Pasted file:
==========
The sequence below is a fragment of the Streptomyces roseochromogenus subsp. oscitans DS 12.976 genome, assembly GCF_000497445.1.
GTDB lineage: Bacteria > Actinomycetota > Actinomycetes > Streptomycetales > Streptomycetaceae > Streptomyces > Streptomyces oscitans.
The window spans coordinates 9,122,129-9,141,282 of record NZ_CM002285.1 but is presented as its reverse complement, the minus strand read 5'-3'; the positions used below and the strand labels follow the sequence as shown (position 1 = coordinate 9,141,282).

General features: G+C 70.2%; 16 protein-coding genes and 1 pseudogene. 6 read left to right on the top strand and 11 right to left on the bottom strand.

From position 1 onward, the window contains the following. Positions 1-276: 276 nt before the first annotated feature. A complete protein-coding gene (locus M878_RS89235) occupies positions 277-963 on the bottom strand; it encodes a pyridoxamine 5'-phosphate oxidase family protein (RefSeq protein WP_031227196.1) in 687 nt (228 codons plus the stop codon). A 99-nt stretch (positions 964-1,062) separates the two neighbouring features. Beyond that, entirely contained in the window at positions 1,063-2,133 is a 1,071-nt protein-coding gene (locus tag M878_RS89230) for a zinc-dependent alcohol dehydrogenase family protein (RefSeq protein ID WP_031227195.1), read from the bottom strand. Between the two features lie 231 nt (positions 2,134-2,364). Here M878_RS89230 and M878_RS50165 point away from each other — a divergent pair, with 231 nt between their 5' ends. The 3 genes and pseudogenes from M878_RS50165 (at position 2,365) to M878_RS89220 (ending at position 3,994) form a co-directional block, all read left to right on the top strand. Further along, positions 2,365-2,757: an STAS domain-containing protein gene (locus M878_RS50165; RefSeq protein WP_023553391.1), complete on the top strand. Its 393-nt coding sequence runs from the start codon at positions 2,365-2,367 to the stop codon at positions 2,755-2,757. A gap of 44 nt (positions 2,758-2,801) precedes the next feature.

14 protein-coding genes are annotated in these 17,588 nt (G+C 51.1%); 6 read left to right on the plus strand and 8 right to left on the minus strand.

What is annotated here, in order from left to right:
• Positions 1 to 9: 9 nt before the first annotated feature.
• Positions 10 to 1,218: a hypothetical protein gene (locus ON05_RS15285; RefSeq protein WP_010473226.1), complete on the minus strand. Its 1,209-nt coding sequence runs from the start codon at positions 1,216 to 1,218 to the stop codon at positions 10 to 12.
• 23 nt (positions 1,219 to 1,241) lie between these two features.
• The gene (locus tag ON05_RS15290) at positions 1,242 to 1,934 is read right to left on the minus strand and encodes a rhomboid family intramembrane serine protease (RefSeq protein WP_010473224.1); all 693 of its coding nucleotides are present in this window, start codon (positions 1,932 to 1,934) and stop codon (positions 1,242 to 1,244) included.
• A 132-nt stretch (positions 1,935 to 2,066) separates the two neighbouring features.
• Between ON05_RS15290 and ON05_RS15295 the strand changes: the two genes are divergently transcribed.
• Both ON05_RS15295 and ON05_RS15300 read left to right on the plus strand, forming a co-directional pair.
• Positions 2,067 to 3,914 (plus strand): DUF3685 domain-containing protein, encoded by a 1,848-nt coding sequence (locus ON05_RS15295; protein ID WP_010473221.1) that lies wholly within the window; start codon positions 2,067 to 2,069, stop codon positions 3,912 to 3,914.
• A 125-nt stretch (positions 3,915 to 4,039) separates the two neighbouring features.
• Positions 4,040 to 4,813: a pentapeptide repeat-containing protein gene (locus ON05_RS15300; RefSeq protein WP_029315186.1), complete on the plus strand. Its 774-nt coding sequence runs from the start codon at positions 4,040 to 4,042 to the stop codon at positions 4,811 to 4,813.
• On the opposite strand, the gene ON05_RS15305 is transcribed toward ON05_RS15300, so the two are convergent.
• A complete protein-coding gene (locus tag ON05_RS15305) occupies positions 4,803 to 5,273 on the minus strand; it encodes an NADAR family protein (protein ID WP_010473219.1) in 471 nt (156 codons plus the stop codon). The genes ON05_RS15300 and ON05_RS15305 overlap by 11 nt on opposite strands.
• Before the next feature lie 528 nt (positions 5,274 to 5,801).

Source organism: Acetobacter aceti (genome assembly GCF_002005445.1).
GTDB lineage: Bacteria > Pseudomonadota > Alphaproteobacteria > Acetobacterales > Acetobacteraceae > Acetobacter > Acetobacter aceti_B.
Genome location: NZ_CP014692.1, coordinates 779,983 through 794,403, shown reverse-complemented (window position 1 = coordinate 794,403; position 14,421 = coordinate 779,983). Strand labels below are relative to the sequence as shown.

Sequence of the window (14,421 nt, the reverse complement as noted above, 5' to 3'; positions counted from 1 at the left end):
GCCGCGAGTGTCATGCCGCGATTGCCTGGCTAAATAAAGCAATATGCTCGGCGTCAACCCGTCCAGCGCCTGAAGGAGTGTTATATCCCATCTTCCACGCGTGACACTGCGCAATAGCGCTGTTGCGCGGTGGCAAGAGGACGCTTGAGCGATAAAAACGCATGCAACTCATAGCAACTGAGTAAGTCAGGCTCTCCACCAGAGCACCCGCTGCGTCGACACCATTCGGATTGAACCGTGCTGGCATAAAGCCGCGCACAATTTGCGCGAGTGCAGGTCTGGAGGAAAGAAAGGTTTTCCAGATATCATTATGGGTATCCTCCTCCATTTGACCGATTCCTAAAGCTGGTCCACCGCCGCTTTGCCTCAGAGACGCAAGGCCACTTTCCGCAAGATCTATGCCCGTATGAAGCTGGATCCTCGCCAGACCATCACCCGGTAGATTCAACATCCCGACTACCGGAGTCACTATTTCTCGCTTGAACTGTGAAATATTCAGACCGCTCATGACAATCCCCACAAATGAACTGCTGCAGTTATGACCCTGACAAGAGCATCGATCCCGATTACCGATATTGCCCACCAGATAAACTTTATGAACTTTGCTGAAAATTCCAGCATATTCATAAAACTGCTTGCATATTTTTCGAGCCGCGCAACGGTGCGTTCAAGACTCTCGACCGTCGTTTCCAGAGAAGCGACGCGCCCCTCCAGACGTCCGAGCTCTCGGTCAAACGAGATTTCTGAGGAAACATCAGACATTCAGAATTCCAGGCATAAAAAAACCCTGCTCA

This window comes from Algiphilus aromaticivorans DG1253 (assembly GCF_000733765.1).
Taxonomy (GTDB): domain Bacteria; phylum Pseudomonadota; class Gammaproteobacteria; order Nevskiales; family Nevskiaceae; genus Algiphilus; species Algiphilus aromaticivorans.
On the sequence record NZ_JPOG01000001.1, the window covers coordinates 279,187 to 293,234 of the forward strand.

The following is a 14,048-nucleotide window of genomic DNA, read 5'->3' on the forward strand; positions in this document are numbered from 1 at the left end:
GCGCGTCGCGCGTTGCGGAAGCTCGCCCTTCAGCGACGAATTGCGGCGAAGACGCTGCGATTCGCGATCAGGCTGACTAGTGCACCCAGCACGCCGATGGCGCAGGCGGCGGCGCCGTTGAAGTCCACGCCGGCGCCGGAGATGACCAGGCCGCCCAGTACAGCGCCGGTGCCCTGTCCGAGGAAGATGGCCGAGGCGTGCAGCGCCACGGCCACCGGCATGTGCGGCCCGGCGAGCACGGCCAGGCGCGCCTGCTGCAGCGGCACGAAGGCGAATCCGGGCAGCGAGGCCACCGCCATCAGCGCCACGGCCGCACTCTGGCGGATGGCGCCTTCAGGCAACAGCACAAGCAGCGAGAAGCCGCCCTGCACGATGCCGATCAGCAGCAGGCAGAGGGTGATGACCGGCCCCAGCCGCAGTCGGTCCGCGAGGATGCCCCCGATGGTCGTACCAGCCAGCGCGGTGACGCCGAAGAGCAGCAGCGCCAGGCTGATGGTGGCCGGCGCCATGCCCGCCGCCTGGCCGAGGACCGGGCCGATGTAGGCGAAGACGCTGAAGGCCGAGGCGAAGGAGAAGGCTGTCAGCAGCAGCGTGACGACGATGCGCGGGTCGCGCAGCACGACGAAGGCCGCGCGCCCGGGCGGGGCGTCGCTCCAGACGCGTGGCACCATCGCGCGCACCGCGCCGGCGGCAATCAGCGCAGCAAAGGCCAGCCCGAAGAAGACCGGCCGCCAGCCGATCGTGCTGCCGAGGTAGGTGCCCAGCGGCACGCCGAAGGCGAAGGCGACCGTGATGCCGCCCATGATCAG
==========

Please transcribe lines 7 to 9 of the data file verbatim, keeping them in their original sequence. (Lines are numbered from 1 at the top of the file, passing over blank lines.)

What is annotated here, in order from left to right:
• Positions 1 to 9: 9 nt before the first annotated feature.
• Positions 10 to 1,218: a hypothetical protein gene (locus ON05_RS15285; RefSeq protein WP_010473226.1), complete on the minus strand. Its 1,209-nt coding sequence runs from the start codon at positions 1,216 to 1,218 to the stop codon at positions 10 to 12.